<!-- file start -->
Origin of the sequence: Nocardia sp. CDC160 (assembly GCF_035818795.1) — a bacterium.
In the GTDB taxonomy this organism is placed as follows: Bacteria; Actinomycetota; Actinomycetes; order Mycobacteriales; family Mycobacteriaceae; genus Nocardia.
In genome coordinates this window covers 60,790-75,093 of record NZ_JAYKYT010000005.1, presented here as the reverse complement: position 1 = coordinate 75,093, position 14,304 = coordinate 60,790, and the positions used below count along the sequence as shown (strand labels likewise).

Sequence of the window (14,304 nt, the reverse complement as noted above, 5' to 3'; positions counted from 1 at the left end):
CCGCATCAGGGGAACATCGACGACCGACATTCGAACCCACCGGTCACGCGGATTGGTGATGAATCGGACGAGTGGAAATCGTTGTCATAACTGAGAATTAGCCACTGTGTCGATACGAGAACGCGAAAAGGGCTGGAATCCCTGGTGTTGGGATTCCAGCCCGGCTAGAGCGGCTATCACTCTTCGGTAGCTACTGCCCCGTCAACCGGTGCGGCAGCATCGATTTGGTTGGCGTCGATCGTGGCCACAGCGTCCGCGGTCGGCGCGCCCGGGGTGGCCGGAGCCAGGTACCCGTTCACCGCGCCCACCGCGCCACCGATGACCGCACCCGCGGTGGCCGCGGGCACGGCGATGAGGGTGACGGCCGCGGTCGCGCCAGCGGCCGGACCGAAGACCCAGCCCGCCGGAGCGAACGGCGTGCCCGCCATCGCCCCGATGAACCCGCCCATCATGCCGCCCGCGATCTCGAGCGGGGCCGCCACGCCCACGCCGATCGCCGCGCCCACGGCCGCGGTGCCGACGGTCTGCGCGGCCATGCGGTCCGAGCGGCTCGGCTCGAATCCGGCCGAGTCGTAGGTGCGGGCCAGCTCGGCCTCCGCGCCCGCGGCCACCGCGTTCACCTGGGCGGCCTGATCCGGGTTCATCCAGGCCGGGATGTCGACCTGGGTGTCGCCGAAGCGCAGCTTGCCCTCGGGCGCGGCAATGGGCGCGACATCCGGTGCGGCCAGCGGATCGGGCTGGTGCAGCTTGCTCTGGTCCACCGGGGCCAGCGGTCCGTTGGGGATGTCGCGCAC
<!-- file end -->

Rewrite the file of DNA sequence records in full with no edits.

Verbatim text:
Origin of the sequence: Nocardia sp. CDC160 (assembly GCF_035818795.1) — a bacterium.
In the GTDB taxonomy this organism is placed as follows: Bacteria; Actinomycetota; Actinomycetes; order Mycobacteriales; family Mycobacteriaceae; genus Nocardia.
In genome coordinates this window covers 60,790-75,093 of record NZ_JAYKYT010000005.1, presented here as the reverse complement: position 1 = coordinate 75,093, position 14,304 = coordinate 60,790, and the positions used below count along the sequence as shown (strand labels likewise).

Sequence of the window (14,304 nt, the reverse complement as noted above, 5' to 3'; positions counted from 1 at the left end):
CCGCATCAGGGGAACATCGACGACCGACATTCGAACCCACCGGTCACGCGGATTGGTGATGAATCGGACGAGTGGAAATCGTTGTCATAACTGAGAATTAGCCACTGTGTCGATACGAGAACGCGAAAAGGGCTGGAATCCCTGGTGTTGGGATTCCAGCCCGGCTAGAGCGGCTATCACTCTTCGGTAGCTACTGCCCCGTCAACCGGTGCGGCAGCATCGATTTGGTTGGCGTCGATCGTGGCCACAGCGTCCGCGGTCGGCGCGCCCGGGGTGGCCGGAGCCAGGTACCCGTTCACCGCGCCCACCGCGCCACCGATGACCGCACCCGCGGTGGCCGCGGGCACGGCGATGAGGGTGACGGCCGCGGTCGCGCCAGCGGCCGGACCGAAGACCCAGCCCGCCGGAGCGAACGGCGTGCCCGCCATCGCCCCGATGAACCCGCCCATCATGCCGCCCGCGATCTCGAGCGGGGCCGCCACGCCCACGCCGATCGCCGCGCCCACGGCCGCGGTGCCGACGGTCTGCGCGGCCATGCGGTCCGAGCGGCTCGGCTCGAATCCGGCCGAGTCGTAGGTGCGGGCCAGCTCGGCCTCCGCGCCCGCGGCCACCGCGTTCACCTGGGCGGCCTGATCCGGGTTCATCCAGGCCGGGATGTCGACCTGGGTGTCGCCGAAGCGCAGCTTGCCCTCGGGCGCGGCAATGGGCGCGACATCCGGTGCGGCCAGCGGATCGGGCTGGTGCAGCTTGCTCTGGTCCACCGGGGCCAGCGGTCCGTTGGGGATGTCGCGCAC